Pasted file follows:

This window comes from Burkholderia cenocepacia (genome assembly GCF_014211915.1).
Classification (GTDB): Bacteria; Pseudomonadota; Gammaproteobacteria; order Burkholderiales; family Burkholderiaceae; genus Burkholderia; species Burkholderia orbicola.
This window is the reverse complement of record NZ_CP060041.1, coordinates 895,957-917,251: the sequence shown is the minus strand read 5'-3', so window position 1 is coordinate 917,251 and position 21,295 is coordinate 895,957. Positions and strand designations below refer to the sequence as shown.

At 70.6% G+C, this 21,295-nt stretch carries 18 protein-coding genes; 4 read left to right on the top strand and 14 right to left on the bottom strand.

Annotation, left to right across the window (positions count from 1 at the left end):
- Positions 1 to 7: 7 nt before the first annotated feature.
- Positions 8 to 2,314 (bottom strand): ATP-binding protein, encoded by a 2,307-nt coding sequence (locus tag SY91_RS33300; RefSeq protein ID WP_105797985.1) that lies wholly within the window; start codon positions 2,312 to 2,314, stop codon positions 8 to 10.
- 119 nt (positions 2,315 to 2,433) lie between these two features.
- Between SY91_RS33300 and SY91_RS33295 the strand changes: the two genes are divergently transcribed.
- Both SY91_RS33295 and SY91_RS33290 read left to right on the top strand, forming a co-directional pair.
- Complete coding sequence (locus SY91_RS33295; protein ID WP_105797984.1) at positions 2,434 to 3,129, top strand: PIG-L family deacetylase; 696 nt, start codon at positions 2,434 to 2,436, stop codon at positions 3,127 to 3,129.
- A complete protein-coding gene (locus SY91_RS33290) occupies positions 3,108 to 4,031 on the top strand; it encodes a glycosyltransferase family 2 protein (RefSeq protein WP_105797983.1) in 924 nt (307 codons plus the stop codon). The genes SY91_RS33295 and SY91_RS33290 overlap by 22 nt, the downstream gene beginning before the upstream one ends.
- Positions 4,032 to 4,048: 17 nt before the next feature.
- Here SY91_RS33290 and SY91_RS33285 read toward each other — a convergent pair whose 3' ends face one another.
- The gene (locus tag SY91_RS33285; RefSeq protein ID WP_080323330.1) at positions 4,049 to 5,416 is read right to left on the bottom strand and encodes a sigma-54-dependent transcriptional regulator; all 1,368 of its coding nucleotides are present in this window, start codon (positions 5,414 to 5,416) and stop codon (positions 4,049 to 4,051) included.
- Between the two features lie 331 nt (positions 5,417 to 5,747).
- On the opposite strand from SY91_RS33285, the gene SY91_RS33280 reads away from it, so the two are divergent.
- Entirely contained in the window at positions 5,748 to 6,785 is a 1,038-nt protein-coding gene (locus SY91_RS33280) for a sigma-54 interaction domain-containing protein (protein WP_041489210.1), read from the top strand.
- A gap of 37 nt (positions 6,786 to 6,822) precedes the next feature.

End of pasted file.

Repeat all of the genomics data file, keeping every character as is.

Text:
This window comes from Burkholderia cenocepacia (genome assembly GCF_014211915.1).
Classification (GTDB): Bacteria; Pseudomonadota; Gammaproteobacteria; order Burkholderiales; family Burkholderiaceae; genus Burkholderia; species Burkholderia orbicola.
This window is the reverse complement of record NZ_CP060041.1, coordinates 895,957-917,251: the sequence shown is the minus strand read 5'-3', so window position 1 is coordinate 917,251 and position 21,295 is coordinate 895,957. Positions and strand designations below refer to the sequence as shown.

At 70.6% G+C, this 21,295-nt stretch carries 18 protein-coding genes; 4 read left to right on the top strand and 14 right to left on the bottom strand.

Annotation, left to right across the window (positions count from 1 at the left end):
- Positions 1 to 7: 7 nt before the first annotated feature.
- Positions 8 to 2,314 (bottom strand): ATP-binding protein, encoded by a 2,307-nt coding sequence (locus tag SY91_RS33300; RefSeq protein ID WP_105797985.1) that lies wholly within the window; start codon positions 2,312 to 2,314, stop codon positions 8 to 10.
- 119 nt (positions 2,315 to 2,433) lie between these two features.
- Between SY91_RS33300 and SY91_RS33295 the strand changes: the two genes are divergently transcribed.
- Both SY91_RS33295 and SY91_RS33290 read left to right on the top strand, forming a co-directional pair.
- Complete coding sequence (locus SY91_RS33295; protein ID WP_105797984.1) at positions 2,434 to 3,129, top strand: PIG-L family deacetylase; 696 nt, start codon at positions 2,434 to 2,436, stop codon at positions 3,127 to 3,129.
- A complete protein-coding gene (locus SY91_RS33290) occupies positions 3,108 to 4,031 on the top strand; it encodes a glycosyltransferase family 2 protein (RefSeq protein WP_105797983.1) in 924 nt (307 codons plus the stop codon). The genes SY91_RS33295 and SY91_RS33290 overlap by 22 nt, the downstream gene beginning before the upstream one ends.
- Positions 4,032 to 4,048: 17 nt before the next feature.
- Here SY91_RS33290 and SY91_RS33285 read toward each other — a convergent pair whose 3' ends face one another.
- The gene (locus tag SY91_RS33285; RefSeq protein ID WP_080323330.1) at positions 4,049 to 5,416 is read right to left on the bottom strand and encodes a sigma-54-dependent transcriptional regulator; all 1,368 of its coding nucleotides are present in this window, start codon (positions 5,414 to 5,416) and stop codon (positions 4,049 to 4,051) included.
- Between the two features lie 331 nt (positions 5,417 to 5,747).
- On the opposite strand from SY91_RS33285, the gene SY91_RS33280 reads away from it, so the two are divergent.
- Entirely contained in the window at positions 5,748 to 6,785 is a 1,038-nt protein-coding gene (locus SY91_RS33280) for a sigma-54 interaction domain-containing protein (protein WP_041489210.1), read from the top strand.
- A gap of 37 nt (positions 6,786 to 6,822) precedes the next feature.